There were two donut recipes included, and I decided to try out this one:

Gingerbread Donuts


1 ¾ cups all-purpose flour

1 tablespoon baking powder

2 teaspoons powdered ginger

1 teaspoon ground cinnamon

½ teaspoon ground nutmeg

¼ teaspoon ground cloves

1 tablespoon candied ginger, chopped fine (Note: Candied ginger near the outsides of donuts will become crunchy during frying.)

2 egg yolks, beaten

¼ cup molasses

¼ cup milk

¼ cup brown sugar, packed

1 tablespoon melted unsalted butter

Vegetable oil with a smoke point of 400°F or higher (or follow your deep fryer’s instruction manual)

Confectioners’ or granulated sugar (optional)


Sift the flour, baking powder, ginger, cinnamon, nutmeg, and cloves into one bowl. Stir in candied ginger.

In another bowl, mix the egg, molasses, milk, brown sugar, and melted butter. Stir wet ingredients in dry ingredients until blended. If necessary, add flour by tablespoonfuls until dough is just barely firm enough to handle. Do not overmix. Wrap in plastic wrap and chill several hours or overnight.

Roll dough to ½ inch thick. Cut with donut cutter or one large round cutter with a smaller round cutter to make a hole in the center. Cover with damp cloth and allow to rest for ½ hour.

Heat oil to 360°F. Gently slip the donuts and donut holes, a few at a time, into hot oil. Do not overcrowd. Cook for about two minutes until puffed and browning, turn, and cook for about one minute. Lift and drain on paper towels.

Makes about a half dozen donuts and a half dozen donut holes.

When cool, sprinkle with confectioners’ or granulated sugar if desired.

As you can see from the pictures, this did not come out anywhere close to what I imagined! This was actually my first attempt at frying donuts from this series’ recipes; I’d only ever baked them before, though I have fried biscuit-can donuts successfully. The flavors of these were good, as everyone in my roleplaying group commented when I brought these over for feedback, but my chef friend Laura had a lot of very useful tips for making a far more donut-like batch the next time I try these. She insists that I should be resting the donuts once I’ve cut them out for at least two hours and using a slightly higher temperature and slightly longer cook time. Hopefully, this advice will help me make better donuts the next time around!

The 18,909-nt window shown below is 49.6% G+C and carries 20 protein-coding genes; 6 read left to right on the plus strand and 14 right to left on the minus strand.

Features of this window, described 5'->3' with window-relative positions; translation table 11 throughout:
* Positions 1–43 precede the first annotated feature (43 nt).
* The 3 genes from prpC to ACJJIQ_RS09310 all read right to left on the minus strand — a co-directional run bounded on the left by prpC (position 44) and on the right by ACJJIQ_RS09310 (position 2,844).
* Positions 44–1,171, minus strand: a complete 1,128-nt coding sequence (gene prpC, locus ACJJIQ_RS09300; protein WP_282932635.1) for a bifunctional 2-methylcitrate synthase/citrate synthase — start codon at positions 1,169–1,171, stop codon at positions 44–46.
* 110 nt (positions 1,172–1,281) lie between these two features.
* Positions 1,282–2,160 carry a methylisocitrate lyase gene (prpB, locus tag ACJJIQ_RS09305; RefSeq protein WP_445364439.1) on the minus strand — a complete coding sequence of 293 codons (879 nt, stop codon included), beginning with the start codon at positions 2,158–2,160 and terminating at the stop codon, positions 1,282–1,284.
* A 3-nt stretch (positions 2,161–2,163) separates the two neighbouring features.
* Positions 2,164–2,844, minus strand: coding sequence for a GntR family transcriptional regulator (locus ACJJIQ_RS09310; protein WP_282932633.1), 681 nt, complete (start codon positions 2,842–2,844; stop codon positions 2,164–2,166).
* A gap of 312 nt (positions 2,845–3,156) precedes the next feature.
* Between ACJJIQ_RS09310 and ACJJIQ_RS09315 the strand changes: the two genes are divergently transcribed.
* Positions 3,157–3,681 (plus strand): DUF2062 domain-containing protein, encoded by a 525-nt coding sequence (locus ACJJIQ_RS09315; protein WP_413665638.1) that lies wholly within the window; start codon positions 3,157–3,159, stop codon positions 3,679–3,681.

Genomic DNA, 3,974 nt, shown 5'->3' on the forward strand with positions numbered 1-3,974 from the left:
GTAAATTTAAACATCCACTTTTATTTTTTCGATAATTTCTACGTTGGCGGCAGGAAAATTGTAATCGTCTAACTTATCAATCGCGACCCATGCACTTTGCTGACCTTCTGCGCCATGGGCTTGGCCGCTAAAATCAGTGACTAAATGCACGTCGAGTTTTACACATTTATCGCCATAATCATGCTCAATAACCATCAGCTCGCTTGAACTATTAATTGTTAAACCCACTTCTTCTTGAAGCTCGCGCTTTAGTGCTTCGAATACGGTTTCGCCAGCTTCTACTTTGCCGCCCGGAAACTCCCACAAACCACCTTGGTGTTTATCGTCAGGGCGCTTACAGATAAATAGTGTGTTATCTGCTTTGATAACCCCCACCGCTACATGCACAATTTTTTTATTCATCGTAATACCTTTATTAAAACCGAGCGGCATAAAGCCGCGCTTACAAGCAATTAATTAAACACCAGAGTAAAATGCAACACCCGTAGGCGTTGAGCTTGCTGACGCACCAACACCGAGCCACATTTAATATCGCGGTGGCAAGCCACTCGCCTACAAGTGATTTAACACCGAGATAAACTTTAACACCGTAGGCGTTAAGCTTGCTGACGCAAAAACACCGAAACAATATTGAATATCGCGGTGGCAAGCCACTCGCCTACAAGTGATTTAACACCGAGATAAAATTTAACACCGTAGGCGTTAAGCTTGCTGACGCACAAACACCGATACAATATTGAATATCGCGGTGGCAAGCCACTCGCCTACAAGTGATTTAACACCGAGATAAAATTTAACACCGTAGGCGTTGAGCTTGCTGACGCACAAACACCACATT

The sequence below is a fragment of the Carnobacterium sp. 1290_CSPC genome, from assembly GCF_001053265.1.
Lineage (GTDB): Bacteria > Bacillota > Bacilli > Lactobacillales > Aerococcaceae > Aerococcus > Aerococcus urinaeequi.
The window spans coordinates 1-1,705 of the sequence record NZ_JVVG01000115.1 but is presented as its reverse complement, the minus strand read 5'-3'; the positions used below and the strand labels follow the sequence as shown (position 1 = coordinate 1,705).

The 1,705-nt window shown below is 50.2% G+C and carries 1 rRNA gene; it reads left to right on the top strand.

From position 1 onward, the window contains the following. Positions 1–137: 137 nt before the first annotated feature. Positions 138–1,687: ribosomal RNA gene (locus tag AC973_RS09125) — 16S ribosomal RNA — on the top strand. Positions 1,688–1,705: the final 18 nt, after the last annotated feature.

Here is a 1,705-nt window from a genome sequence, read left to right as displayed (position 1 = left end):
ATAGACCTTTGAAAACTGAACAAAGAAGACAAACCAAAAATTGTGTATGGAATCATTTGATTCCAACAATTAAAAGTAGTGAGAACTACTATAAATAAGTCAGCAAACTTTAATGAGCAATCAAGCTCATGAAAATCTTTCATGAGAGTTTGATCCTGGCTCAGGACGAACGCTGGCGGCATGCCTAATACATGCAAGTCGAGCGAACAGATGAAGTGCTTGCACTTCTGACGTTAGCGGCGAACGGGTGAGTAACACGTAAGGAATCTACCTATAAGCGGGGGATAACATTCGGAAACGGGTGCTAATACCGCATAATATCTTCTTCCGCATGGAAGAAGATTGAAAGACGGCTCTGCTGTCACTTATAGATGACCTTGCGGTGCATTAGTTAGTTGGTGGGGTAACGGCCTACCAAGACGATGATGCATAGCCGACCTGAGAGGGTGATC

Next week, we travel back east for a family reunion gone murderously awry while making yet another seafood pasta (I can’t help it, I love the stuff!). Do join me!

See alsoCooking the Books: An Eggnog to Die For by Amy Pershing

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  1. Ginger Bolton

    Thank you! And I apologize–I should have added “and is no longer sticky.” It should read: “If necessary, add flour by tablespoonfuls until dough is just barely firm enough to handle and is no longer sticky.”

    • Doreen Sheridan

      Oh, that would have been good to know, as I’m very much a donut novice and can use as much instruction as possible. Thank you so much!